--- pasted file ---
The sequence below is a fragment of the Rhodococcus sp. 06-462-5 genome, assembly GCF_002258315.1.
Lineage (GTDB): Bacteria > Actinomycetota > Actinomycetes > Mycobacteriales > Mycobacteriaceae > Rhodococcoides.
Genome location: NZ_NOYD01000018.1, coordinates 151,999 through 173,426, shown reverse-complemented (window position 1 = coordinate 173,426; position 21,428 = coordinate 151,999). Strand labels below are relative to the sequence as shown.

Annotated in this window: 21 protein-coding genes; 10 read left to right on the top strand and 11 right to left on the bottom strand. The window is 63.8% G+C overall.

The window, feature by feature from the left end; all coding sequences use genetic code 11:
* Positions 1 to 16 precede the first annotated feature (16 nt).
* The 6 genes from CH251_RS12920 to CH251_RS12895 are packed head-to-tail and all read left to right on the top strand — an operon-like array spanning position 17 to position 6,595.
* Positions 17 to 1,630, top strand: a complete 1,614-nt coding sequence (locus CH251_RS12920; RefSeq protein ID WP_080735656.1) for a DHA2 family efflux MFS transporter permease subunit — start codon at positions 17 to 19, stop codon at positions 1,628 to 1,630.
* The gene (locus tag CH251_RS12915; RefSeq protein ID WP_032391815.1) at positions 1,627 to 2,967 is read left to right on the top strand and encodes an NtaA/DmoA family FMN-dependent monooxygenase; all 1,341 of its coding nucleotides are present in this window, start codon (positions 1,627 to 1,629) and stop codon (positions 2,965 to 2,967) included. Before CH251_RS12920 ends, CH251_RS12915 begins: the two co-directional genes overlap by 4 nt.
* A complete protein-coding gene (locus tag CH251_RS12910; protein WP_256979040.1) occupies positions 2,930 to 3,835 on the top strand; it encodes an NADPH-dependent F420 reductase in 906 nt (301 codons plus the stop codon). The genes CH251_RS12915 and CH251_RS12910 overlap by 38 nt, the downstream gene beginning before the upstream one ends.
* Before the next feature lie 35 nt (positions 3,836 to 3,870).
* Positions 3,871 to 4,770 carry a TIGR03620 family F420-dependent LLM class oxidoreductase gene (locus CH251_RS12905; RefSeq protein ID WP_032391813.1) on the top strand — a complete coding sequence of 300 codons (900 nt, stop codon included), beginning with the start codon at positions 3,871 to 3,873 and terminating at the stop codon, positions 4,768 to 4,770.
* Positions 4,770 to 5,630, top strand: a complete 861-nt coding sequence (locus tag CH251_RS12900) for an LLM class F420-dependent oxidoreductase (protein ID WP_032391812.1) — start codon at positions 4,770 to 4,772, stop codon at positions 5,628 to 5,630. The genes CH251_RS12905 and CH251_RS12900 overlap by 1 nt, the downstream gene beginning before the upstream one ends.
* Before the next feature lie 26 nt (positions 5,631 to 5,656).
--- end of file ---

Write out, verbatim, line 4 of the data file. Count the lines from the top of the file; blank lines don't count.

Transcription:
Annotated in this window: 21 protein-coding genes; 10 read left to right on the top strand and 11 right to left on the bottom strand. The window is 63.8% G+C overall.